If you and your partner are having problems conceiving, it is encouraged that you should show mutual support by going for fertility assessments together
First comes love, then comes marriage, and next should be the baby in a carriage, right?
But unfortunately for some couples adding a baby into the equation is not as easy as it seems and the fertility journey may prove to be a rather uphill and rocky one.
theAsianparent spoke to Dr Yeong Cheng Toh and Dr Fong Yang, Fertility Specialists at Virtus Fertility Centre Singapore, for some expert advice about fertility issues and how couples should seek treatment together.
1. What are the fertility problems that Singaporean couples face?
Up to 1 in 6 Singaporean couples can experience difficulties when trying for a baby and up to a third of couples will have difficulties due to a combination of male and female factors.
After a woman’s age, male infertility is the single biggest reason a couple may have trouble conceiving.
Infertility in women can be caused by an ovulation disorder, blockages in the fallopian tubes or other complications in the uterine environment.
Some of the most common conditions that can affect a woman’s fertility include Polycystic Ovarian Syndrome (PCOS), endometriosis and fibroids.
Endometriosis is a common fertility issue faced by Singaporean women.
It is a common condition affecting one in 10 women, especially women over the age of 30 who have not yet had children.
Endometriosis can affect a woman’s fertility by altering the uterine environment, making it difficult for a fertilised embryo to implant.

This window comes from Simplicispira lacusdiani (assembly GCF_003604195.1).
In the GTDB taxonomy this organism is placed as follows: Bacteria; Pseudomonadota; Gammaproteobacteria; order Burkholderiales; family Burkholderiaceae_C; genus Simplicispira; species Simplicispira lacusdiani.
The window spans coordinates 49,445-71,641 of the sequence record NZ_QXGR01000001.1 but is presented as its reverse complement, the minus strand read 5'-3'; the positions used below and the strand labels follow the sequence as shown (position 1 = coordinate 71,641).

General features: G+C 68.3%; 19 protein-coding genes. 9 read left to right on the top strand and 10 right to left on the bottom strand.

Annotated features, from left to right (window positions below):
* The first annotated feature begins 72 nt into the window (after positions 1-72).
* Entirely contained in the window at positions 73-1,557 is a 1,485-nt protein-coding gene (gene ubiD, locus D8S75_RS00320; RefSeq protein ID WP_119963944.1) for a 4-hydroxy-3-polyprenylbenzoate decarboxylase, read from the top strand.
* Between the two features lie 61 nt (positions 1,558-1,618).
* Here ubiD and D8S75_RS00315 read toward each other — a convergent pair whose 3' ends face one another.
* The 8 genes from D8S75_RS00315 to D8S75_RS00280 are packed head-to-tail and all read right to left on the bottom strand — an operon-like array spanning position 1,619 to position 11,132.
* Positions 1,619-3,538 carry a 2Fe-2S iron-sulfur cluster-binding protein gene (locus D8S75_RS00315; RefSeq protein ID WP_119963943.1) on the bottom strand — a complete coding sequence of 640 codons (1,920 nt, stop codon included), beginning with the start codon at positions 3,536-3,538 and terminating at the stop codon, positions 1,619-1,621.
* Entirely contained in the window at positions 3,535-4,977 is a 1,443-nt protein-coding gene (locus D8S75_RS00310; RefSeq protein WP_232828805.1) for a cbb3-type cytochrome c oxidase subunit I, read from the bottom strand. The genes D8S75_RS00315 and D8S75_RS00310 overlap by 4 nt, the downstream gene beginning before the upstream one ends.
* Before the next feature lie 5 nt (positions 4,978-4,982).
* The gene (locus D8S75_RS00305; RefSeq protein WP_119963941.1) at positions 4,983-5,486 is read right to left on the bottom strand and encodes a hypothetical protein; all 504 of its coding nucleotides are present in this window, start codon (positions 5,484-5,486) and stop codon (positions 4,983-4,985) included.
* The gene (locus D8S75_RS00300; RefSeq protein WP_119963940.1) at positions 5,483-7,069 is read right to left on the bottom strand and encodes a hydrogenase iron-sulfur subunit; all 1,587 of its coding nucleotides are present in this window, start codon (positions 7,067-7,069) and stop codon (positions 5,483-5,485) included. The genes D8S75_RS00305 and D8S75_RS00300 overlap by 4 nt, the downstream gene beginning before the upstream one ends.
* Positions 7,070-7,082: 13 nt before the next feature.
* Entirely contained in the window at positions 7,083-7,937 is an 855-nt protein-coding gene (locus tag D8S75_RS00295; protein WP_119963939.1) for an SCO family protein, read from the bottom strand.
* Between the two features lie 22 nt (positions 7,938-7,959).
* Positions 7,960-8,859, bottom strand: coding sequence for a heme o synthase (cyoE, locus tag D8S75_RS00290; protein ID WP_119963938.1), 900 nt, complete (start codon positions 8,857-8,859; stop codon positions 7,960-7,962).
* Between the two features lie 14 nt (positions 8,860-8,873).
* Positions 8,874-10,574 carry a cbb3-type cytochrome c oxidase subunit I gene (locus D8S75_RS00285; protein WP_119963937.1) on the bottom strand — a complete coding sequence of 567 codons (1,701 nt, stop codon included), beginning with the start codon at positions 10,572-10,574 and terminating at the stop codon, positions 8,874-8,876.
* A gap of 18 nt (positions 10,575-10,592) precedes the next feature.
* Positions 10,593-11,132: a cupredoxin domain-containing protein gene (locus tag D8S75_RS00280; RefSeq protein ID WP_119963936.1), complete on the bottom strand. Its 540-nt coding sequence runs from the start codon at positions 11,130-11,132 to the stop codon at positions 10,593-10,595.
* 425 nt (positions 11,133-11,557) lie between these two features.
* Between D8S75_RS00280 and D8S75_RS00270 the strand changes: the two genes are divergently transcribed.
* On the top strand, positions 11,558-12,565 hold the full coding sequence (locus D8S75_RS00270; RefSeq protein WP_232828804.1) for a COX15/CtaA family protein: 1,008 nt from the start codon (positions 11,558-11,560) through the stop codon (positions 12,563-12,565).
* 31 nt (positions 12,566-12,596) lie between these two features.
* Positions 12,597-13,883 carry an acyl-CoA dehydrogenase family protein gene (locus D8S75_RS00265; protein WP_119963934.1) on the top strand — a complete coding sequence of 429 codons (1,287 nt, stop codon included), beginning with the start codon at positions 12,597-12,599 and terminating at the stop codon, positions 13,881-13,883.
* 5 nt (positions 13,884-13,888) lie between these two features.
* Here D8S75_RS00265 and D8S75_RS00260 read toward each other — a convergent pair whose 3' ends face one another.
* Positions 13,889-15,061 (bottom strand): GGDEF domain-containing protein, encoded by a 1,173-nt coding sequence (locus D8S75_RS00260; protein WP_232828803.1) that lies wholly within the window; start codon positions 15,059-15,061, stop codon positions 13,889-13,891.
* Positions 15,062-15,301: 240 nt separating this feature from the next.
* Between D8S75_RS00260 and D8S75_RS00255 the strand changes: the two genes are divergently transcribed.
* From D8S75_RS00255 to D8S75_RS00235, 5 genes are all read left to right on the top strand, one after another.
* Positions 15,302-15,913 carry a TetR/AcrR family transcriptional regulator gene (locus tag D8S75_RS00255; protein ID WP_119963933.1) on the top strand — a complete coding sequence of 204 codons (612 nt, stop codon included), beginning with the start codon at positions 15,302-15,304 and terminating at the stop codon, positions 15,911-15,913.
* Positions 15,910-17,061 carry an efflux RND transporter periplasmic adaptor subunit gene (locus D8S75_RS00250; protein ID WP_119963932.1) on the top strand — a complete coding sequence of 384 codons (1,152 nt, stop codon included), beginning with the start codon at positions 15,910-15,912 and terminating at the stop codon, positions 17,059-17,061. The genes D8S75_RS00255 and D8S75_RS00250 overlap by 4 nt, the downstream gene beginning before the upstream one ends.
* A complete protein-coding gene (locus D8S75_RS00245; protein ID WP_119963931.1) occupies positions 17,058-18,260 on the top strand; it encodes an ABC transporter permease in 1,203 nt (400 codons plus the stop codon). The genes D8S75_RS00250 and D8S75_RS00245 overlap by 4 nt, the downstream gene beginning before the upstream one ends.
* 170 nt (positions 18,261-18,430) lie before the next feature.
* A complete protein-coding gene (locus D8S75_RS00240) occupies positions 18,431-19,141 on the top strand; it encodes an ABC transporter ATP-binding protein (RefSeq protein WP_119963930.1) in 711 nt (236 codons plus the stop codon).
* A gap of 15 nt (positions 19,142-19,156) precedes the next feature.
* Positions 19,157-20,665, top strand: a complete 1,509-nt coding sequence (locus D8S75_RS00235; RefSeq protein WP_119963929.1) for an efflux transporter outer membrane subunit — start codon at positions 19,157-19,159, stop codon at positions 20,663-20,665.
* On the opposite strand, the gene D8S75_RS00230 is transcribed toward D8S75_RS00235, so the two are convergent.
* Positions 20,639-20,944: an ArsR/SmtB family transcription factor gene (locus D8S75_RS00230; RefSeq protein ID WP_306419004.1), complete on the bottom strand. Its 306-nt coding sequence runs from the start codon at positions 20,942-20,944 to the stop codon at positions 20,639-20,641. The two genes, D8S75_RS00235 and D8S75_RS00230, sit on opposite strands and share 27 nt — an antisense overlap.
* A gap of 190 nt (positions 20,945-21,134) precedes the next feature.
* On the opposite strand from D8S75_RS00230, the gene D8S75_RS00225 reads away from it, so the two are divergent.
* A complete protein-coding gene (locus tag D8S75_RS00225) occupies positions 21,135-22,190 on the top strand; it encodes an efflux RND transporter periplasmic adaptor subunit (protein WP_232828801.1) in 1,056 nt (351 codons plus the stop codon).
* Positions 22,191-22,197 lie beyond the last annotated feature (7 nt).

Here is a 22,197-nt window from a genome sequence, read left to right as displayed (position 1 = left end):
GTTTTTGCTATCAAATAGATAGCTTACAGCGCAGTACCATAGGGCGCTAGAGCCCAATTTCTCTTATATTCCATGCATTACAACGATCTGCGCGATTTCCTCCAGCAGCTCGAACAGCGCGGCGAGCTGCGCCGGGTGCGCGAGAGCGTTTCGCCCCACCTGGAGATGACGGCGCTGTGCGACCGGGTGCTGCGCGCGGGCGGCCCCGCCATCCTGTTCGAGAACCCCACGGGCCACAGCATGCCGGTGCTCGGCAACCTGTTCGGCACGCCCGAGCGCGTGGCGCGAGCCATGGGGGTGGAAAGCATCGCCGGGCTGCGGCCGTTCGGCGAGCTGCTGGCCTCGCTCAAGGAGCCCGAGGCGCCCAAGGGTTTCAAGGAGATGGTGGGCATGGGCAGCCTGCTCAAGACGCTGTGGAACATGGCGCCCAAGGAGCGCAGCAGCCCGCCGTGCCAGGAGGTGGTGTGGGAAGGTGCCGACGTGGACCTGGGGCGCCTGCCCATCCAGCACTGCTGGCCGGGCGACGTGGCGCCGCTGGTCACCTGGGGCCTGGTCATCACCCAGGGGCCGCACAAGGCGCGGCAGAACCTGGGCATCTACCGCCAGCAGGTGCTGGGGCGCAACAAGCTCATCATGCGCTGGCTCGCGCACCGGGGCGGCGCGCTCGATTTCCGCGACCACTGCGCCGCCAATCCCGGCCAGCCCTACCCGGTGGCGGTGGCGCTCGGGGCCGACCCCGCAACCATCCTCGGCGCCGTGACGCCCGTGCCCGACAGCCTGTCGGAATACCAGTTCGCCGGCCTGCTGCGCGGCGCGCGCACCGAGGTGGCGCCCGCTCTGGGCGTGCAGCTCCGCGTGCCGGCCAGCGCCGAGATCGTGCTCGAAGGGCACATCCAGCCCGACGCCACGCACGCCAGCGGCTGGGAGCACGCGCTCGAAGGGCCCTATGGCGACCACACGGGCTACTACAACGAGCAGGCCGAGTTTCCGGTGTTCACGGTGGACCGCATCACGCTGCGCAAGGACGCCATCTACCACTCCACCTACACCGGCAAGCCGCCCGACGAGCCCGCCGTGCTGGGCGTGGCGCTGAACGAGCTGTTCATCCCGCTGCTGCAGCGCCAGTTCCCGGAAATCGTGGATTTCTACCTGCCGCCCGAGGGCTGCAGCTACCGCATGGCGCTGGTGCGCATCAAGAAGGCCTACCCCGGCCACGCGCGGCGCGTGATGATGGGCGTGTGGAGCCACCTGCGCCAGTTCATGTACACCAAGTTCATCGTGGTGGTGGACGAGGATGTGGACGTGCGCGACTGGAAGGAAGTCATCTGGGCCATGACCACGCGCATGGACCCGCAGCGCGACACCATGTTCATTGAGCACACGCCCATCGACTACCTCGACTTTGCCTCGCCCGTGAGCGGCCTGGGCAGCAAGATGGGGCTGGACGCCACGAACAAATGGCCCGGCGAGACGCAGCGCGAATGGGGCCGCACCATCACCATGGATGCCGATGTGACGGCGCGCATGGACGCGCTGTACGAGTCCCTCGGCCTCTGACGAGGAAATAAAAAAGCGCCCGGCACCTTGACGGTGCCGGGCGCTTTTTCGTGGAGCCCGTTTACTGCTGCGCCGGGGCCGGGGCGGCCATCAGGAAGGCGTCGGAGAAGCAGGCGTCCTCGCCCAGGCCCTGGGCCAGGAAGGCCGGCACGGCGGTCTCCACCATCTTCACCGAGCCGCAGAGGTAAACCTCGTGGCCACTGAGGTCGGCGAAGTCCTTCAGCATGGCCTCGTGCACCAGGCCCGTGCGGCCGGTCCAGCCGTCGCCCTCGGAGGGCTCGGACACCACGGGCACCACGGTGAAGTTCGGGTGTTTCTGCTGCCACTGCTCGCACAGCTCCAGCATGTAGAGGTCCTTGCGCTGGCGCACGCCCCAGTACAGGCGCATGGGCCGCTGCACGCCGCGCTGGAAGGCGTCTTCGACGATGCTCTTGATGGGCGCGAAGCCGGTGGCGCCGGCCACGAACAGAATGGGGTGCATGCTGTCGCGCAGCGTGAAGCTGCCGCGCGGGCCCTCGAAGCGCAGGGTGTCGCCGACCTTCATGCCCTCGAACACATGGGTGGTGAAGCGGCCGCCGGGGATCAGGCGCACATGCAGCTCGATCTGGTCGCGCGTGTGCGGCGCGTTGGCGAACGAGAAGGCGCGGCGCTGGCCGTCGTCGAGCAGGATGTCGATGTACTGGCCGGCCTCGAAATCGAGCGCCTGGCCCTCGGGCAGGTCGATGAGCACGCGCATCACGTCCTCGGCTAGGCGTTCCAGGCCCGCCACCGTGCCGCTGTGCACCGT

It may also affect the quality of the egg produced for fertilisation.
Polycystic Ovarian Syndrome (PCOS) is another common fertility problem.
It is a hormonal condition that affects up to one in five women of reproductive age, and can make it more difficult to become pregnant naturally.
PCOS affects a woman’s fertility because the ovaries of women diagnosed with PCOS contain small cysts or follicles which may not produce eggs capable of being fertilised.
The most common cause of male infertility is azoospermia – where no spermatozoa are produced and/ or found in the ejaculate and oligospermia – where fewer spermatozoa are produced.
Sometimes spermatozoa are malformed, and in rare cases genetic diseases may be at fault.
Other specific conditions include immunological infertility where men develop antibodies against their own sperm, and retrograde ejaculation where sperm is not ejaculated through the urethra but into the urinary bladder and blockages in the vas deferens, due to injury or a previous vasectomy or subnormal quality of sperms.
2. Why is it important for couples to both go for a fertility assessment together?
Infertility is a complex medical condition affecting around 15% of the population.
In 40% of couples the cause of infertility is attributed to a sperm factor, in another 40% the cause is found within the female reproductive system, and a third will have a combination of male and female factors.
It is important for couples to go for fertility assessments together as infertility issues affect both men and women.
Although infertility is often thought of as a women’s condition since a woman’s age is the most significant factor affecting a couple’s chance of conception, research shows that male infertility is the next most significant factor affecting a couple’s inability to conceive.
Go to the next page to find out more about the fertility treatments available